As the opening credits tumble and fade across a gliding aerial shot of New York City, you know there's something a little eerier here than a tragic meditation on bereavement. If that's your bag, try Birth. Now, The Forgotten has nothing like the texture, intensity and style of Jonathan Glazer's drama. But there are concrete similarities: both have an irresistible pitch; both swell into a compelling mystery; and both deflate into limp resolutions.
No surprise to find Julianne Moore as a woman on the verge of a nervous breakdown. It's the kind of performance (anger, confusion, lots of wailing) you'd almost describe as her schtick if she wasn't so damn accomplished with it. And the second her supermum triggers memories in the mind of alcoholic neighbour Dominic West (he suddenly remembers having a daughter - and even he doesn't drink that much), The Forgotten really sinks its hooks in. Is Telly crazy? Is there a government cover-up? Or something even more sinister?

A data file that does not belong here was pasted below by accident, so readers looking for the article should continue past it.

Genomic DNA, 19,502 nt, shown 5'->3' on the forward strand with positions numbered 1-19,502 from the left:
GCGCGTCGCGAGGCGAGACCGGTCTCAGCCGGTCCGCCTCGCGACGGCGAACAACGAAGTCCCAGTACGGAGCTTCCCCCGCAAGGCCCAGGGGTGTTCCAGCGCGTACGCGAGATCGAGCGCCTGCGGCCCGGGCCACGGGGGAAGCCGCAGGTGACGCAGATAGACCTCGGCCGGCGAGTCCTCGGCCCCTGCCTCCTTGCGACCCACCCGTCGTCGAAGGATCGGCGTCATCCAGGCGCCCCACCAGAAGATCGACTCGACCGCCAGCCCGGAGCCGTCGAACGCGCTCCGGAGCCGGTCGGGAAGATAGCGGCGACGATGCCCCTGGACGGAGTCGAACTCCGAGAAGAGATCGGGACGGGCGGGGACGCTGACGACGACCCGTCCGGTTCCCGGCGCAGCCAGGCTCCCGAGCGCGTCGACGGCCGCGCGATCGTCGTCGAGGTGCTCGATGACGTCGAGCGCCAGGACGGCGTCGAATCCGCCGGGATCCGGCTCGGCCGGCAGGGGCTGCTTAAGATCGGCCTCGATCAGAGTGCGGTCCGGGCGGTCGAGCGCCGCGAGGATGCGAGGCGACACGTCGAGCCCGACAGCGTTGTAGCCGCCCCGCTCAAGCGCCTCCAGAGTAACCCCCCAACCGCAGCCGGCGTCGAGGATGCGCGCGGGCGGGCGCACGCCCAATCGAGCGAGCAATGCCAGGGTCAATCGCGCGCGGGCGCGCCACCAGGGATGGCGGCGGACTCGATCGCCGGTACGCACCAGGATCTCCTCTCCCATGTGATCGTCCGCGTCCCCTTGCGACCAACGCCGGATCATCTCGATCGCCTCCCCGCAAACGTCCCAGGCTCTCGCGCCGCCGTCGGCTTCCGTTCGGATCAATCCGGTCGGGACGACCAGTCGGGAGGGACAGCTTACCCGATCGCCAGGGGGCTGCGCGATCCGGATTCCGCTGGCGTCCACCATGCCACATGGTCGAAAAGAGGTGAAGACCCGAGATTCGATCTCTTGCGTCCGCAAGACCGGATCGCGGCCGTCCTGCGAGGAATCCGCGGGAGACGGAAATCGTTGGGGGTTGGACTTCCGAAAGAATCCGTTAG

Blurring genres (psycho-drama, conspiracy thriller, supernatural spook-fest), director Joseph Ruben keeps the suspense simmering as Moore and West cling to memories of their children while escaping the grumpy Feds on their tail. Better still, this mystery-thriller has two or three absolutely smashing seat-ejector shocks up its sleeve.
All of which, derivative as it might be, leaves you clenched for the final make-or-break revelation. You pray for something special: an exciting fresh twist after the recent burst of memory flicks, maybe... A self-referential cine-riff on projected realities destroying real life, perhaps... Yes, anything to get the mind fizzing. But no. What we have here is a bloody X-Files episode. Scripter Gerald Phenomenon Di Pego contents himself by brooming every loose end under the rug, leaving the high concept to moulder and sully what threatened to be a spooky sleeper. The truth is out there - and it's a real let-down.